Disillusioned with the way his classes unfolded, Jordan Saniuk put his studies at Concordia University on hold in December, and later launched clssy, on whose website potential teachers post courses which prospective students can browse and enrol in. Saniuk says the idea is to create a community-like environment where students feel more relaxed than they would in a formal course. Founded by a group of Concordia and McGill University students, the Alternative University Project (AUP) offers free courses, which are mostly groups that focus on the humanities, literature, or philosophy. While some classes stick to the usual teacher-student structure, others are led by a different person each time. An AUP founder sees the new venture as another alternative for people to acquire skills outside their chosen field of study. Montreal Gazette | clssy | Alternative University Project

PSE increases happiness of urban Aboriginals, report finds

According to a new report from the C.D. Howe Institute, Aboriginal people living in Canadian cities report high rates of happiness based on their education, income, and network of personal relationships. Analyzing the results of the question "Overall, are you happy with your life?" in a 2009 survey of urban Aboriginals, the authors found that having a university degree or college diploma and higher income increases happiness. The report says that the 2 most important ways governments can improve urban Aboriginals' sense of well-being are to increase their successful participation in the education system and in the labour market. C.D. Howe News Release | Report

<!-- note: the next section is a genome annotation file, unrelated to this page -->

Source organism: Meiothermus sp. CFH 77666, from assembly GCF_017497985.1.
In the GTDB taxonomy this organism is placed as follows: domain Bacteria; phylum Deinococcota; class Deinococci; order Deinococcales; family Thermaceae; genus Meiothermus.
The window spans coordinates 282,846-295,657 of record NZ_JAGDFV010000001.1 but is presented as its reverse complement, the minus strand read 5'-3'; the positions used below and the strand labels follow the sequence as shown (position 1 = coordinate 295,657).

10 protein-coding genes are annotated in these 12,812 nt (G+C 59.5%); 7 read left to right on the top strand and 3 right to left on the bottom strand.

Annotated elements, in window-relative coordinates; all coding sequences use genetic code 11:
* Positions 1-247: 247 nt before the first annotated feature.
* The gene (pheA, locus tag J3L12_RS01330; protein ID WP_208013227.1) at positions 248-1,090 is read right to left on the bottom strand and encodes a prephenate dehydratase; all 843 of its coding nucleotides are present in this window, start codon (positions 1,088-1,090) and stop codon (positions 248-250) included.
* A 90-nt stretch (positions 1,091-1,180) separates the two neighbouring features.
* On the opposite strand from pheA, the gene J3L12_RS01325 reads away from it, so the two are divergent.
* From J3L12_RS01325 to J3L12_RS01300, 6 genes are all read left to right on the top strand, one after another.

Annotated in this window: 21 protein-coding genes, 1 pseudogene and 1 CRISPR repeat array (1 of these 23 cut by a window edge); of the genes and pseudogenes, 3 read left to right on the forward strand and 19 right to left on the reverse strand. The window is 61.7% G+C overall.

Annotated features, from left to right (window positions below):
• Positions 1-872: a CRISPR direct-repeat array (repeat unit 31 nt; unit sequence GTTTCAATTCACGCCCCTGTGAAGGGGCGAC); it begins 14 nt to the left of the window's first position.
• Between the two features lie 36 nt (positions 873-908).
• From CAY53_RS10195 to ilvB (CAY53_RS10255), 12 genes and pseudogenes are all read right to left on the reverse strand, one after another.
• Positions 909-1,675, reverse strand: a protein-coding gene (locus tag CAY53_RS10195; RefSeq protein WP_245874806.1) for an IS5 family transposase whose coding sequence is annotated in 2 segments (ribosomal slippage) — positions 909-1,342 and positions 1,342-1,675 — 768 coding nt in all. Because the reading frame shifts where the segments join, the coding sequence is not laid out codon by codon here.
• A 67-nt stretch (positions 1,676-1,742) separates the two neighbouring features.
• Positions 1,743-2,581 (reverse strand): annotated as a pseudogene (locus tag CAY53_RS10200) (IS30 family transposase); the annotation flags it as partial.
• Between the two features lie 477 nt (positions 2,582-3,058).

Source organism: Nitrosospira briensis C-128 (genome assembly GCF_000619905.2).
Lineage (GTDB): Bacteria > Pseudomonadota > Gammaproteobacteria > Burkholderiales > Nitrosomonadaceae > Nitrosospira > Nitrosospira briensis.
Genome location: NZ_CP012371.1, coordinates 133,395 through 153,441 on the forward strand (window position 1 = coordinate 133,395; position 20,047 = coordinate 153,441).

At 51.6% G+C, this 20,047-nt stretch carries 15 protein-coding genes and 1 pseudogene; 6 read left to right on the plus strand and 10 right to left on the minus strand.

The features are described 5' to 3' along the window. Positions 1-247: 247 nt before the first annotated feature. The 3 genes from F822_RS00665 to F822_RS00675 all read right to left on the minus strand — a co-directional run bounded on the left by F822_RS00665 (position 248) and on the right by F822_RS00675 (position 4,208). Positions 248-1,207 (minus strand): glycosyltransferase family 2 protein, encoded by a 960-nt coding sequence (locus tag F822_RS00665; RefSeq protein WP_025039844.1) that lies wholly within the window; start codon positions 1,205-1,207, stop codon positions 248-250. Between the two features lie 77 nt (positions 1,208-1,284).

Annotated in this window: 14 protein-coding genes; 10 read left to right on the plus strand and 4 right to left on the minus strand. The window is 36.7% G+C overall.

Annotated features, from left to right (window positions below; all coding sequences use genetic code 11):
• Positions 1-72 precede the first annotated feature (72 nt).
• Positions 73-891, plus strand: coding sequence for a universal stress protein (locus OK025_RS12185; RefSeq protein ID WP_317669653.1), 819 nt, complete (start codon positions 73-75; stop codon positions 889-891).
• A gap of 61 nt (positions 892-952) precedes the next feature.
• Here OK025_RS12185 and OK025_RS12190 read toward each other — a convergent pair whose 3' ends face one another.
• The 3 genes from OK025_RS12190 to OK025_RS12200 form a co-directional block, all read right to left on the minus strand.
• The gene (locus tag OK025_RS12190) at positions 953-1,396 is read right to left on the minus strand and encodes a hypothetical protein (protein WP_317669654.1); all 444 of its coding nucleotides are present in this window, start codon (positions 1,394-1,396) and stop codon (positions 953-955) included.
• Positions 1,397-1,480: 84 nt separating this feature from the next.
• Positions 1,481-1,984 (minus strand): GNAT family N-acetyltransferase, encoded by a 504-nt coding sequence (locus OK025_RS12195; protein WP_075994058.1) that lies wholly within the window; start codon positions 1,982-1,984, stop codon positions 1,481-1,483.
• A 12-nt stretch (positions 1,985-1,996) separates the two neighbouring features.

Student summer employment in June reaches record lows

Statistics Canada reports that the rate of employment among students aged 20 to 24 was 63.2% last month, down from 67.4%. Last month's rate matches the one observed in June 2009, when student employment was hit hard by the labour market downturn, and is also the lowest June employment rate since comparable information became available in 1977. The unemployment rate for these students was 13% last month, up from 11% a year earlier, but lower than the 14% recorded in June 2009. The employment rate for 17- to 19-year-old students was 51.4% last month, below the rate recorded in both June 2011 and June 2009. Compared to a year ago, the unemployment rate for these students rose by 3.5 percentage points to 17.3%. Statistics Canada

US college presidents face less job security